- Stanford Children’s Health has vowed to double its telehealth appointments in 2019 in an effort to increasing convenient patient care access, according to a health system announcement.
Over the past decade, telehealth has emerged as a key technology that fills patient care access gaps. Because telehealth allows the patient to access a provider where and when most fits the patient’s needs, it has brought a new meaning to patient-centricity and access.
This has been especially useful in the pediatric setting, as young patients and their parents or guardians seek an appointment slot that is beneficial for both of them and their providers. Additionally, it helps connect patients to pediatric care even when the patient lives in a disparate location, a significant step forward for a system like Stanford’s that spans across the state of California.
Going into 2019, Stanford Children’s Health aims to increase its telehealth visits by more than double, from the 1,100 visits it completed in 2018 to 2,500 this year.
Stanford offers two key modes of telehealth, the health system said. First, it offers direct-to-consumer telehealth, which allows patients to connect with their Stanford providers using their own devices in their own homes.
This approach has been especially popular among adolescent patients seeking behavioral health. Patients who have begun college but who want to maintain their relationships with their Stanford behavioral or mental health providers benefit from DTC telehealth, for example.
DTC telehealth is also allowing providers to observe patients in more natural settings, according to Vandna Mittal, director of digital health services at Stanford Children’s Health. This allows providers to create a more holistic view of patient health and better understand the external factors that impact patient wellness.
In addition to DTC telehealth, Stanford plans to expand its clinic-to-clinic visits, the health system said. Clinic-to-clinic visits are particularly beneficial for patients living in remote regions far away from central Stanford health hubs.
Stanford Children’s Health’s patient panels span across the state of California, including patients living in more remote regions of the state. This can cause care access issues, as families attempt to mobilize to travel sometimes hours to visit the clinic.
Clinic-to-clinic telehealth, in which a provider in one clinic uses telehealth to consult with another provider in a faraway clinic, helps close those geographic gaps.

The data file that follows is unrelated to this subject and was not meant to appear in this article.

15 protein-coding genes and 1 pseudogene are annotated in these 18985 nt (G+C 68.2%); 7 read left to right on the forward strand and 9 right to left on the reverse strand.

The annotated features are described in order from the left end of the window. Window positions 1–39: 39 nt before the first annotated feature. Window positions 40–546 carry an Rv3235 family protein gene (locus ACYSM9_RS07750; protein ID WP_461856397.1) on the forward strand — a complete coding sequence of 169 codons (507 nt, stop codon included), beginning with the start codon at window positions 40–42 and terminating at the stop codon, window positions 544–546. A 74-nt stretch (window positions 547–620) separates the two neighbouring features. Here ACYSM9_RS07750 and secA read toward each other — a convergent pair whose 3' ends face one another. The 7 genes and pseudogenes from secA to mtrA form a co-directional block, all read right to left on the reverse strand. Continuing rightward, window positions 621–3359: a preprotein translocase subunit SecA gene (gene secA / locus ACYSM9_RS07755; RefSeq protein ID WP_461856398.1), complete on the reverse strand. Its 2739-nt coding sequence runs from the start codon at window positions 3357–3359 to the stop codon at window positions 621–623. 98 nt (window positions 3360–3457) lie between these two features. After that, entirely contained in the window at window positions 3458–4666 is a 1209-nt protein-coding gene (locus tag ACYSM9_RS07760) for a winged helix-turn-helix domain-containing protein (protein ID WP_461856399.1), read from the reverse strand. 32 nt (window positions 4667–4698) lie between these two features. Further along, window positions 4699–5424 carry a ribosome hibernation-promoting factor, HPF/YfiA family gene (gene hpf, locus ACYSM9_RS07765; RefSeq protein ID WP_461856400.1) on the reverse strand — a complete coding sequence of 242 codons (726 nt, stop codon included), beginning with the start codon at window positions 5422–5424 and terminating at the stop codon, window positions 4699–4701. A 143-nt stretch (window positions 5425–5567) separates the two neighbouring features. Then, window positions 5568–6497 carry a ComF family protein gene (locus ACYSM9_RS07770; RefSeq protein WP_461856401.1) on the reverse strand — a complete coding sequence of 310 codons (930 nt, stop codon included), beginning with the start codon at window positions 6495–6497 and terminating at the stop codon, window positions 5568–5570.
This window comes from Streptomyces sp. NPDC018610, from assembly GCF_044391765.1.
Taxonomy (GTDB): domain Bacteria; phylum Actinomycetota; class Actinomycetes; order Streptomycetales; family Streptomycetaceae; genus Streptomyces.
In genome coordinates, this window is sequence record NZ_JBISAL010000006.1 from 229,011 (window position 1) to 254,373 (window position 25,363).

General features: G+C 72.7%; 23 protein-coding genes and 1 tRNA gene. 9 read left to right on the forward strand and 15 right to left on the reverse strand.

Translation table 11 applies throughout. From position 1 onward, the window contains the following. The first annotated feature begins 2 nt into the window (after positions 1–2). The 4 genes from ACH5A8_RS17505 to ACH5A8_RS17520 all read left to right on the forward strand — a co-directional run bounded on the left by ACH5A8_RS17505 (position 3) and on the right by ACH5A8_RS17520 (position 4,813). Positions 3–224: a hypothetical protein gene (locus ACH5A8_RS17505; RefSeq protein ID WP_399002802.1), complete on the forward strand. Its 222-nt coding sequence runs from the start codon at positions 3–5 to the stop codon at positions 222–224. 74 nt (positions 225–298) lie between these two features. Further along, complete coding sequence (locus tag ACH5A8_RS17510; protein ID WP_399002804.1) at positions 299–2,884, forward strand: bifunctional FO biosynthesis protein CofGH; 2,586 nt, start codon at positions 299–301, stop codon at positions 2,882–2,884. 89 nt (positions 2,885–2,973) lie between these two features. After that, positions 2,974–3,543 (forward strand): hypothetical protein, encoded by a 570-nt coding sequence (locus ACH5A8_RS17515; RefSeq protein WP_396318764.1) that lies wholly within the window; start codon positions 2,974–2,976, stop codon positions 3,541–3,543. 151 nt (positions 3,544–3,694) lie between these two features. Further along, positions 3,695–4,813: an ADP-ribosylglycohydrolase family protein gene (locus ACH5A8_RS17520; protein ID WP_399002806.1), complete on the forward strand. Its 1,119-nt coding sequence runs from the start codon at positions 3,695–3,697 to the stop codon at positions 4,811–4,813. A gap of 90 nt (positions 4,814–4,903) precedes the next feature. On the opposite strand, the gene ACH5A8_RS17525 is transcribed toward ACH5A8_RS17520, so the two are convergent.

Closing geographic barriers to patient care access is an important step for all patient populations, but even more so for pediatrics. Oftentimes, these patients have siblings, working parents, and belong to families with hectic schedules. Telehealth visits help families circumvent those conflicts and connect children with essential care.
As such, it is smoothing out physician schedules, Mittal added.
“Through virtual visits, we are not only saving families time traveling to appointments and taking their kids out of school and work, we are also maximizing our providers’ ability to see more patients, fill in last-minute cancellations and accommodate urgent requests,” Mittal explained.
Further, telehealth is helping to increase productivity in Stanford hospitals. Through in-unit telehealth, doctors are consulting with each other from disparate areas of the hospital. This is especially in emergency situations, or when emergency department doctors are making admission decisions.
The health system is also focusing on developing its digital second opinions offering, which it announced in November 2018. The second opinion program allows patients and their families receive a Stanford Children’s Health second opinion without visiting one of the system’s facility.
For a $700 fee, Stanford clinicians gather patient medical records themselves and provide a second opinion via telehealth. This brings an important convenience factor to patient care.
Although telehealth has proven an important tool in making patient care access more convenient, Mittal acknowledged that there are limits to the tool. Ubiquitous technology and broadband access still pose challenges. Additionally, there are key instances where in-person care is invaluable.
“Although virtual telehealth visits are not a blanket solution for everyone or every visit, they are instrumental in helping patients and families who require more care or live away from their specialists, without sacrificing that vital connection,” Mittal concluded. “Thanks to advances in medicine and science, we are able to care for more children with chronic or serious conditions than ever before, and digital health allows more flexibility and greater access to the best care available.”